Wednesday, May 10, 2006

COPE with it- the web to be censored

The web, today a free-for-all, with equal access to sites about "sugar gliders" or "today's weather" is about to change thanks to the proposed Communications Opportunity, Promotion and Enhancement Act (COPE). Its no surprise that you'll still likely be able to access all those MSM sites containing essentially all the same information you can get on your free radio or cable television. What you might find strikingly different is that that unique and diverse sites you frequent to get the information you can get nowhere else, may get taken away. Seem counterintuitive to what you understand the world wide web to be? Where are the proponents of "diversity of viewpoint" in this argument? Check this out:
Proposed rule changes would tangle the Web - baltimoresun.com

Tuesday, May 09, 2006

Who needs 'em?!

Absoutely unbelievable... If these people are heading back to NO, I wish the city good luck with its recovery. With citizens like that, there can be little hope of a successful recovery. People who are only looking out for themselves are not the type of people that are needed as the Crescent City looks to rebuild.

NEWS in MaineToday.com | Midday Report:

"Donated house found trashed"


By News 8 WMTW

BOWDOINHAM — A Dresden family is in shock after the Bowdoinham house they donated to a family who lost everything to Hurricane Katrina was trashed and abandoned.

Albert and Nancy Poisson decided to let William and Frances Gardner and their two daughters live in the house for a year, free of charge.

But last week, the Poissons found some of their appliances gone, their hardwood floor marked up and trash strewn throughout the house.

The Gardners are nowhere to be found.

Albert Poisson told News 8, 'I'd really like to know why. We would have let them go. There was no money involved.'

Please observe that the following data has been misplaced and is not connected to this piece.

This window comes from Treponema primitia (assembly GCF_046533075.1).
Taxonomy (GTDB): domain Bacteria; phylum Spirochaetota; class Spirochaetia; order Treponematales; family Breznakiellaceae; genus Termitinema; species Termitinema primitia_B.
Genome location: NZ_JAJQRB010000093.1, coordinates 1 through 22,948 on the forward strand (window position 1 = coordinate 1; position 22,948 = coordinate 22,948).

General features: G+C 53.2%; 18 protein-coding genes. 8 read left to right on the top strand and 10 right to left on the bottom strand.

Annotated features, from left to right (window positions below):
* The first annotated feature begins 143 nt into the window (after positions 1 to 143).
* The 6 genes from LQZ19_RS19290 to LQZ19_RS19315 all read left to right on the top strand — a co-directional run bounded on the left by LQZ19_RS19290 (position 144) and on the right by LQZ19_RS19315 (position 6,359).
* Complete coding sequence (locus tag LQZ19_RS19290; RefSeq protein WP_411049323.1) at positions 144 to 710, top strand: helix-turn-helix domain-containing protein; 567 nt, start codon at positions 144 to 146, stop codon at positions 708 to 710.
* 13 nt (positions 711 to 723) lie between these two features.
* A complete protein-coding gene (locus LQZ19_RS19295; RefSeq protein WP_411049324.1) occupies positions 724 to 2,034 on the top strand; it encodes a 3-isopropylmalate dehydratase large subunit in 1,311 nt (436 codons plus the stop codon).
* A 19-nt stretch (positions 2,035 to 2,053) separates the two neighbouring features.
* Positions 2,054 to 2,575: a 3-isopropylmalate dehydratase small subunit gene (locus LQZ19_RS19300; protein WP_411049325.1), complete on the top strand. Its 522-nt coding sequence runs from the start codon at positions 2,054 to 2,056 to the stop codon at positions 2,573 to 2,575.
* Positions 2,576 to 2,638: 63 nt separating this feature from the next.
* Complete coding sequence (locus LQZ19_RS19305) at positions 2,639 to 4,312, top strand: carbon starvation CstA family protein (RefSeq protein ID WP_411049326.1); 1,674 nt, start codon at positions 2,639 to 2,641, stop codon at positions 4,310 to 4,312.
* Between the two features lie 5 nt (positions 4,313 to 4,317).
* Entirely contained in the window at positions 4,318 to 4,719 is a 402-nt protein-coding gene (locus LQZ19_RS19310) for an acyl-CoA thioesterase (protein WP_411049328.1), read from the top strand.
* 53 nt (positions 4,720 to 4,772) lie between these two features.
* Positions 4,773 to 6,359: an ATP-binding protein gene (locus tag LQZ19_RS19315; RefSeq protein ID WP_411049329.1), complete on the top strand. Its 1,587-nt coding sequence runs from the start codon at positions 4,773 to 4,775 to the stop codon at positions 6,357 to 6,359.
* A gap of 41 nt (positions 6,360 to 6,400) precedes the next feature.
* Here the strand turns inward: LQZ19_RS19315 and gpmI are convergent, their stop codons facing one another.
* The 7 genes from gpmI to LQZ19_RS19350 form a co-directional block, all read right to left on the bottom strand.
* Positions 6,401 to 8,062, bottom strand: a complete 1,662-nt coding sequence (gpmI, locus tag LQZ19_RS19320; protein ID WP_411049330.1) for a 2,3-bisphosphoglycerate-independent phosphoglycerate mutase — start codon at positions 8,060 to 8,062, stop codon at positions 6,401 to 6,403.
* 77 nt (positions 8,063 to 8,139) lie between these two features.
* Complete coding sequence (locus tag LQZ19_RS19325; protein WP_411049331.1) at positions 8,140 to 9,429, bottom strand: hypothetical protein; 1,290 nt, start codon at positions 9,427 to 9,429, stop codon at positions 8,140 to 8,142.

The Poissons found the Gardners through Catholic Charities of Maine, who said they have been unable to track the family down since they vanished last week."

Friday, October 07, 2005

Fairness to UAW Delphi Workers

Just to be fair to the United Auto Workers and their potential (sure bet) complaints about the latest release from Delphi- the top (21) executives will be receiving an increased severance package of 18 months pay and bonuses if they are terminated in the upcoming months.
That makes at least two reasons we might be suckers for buying american cars and putting up with such nonsense.

Why are the american auto companies going under?

Why are they going under and should we save them?

One reason they seem to be going under is that the UAW seems to have a stranglehold on them- that is at least until now. As one absurd example take the workers of Delphi, an auto-parts supplier, spun off of GM in 1999. Delphi is on the verge of bankruptcy and will go under without a major reorganization. Recently, according to Bill Vlasic and Brett Clanton of The Detroit News, the company has revealed what it will (allegedly) take in concessions from its unionized workers, to make it back to black. While surprising in the reports request of its workers, what is more revealing about the concessions is its showing of what the workers get now. It makes me wonder why I ever went to college, let alone graduate school. Among the reductions Delphi is seeking:
  1. Cutting the average wages for a skilled worker from $30.77 an hour to a mere $19; unskilled from $26.35 to $10-$12.
  2. Reducing the maximum vacation allowed from six weeks to a paltry four.
  3. Knocking the annual holiday schedule down from 16-17 days a year to only 10-12 (this is in addition to the six weeks of vacation they currently get!)
  4. The ability to not pay workers who have been laid off (what a novel idea!)
  5. Asking the non-salaried workers to take pensions equal to that of salaried workers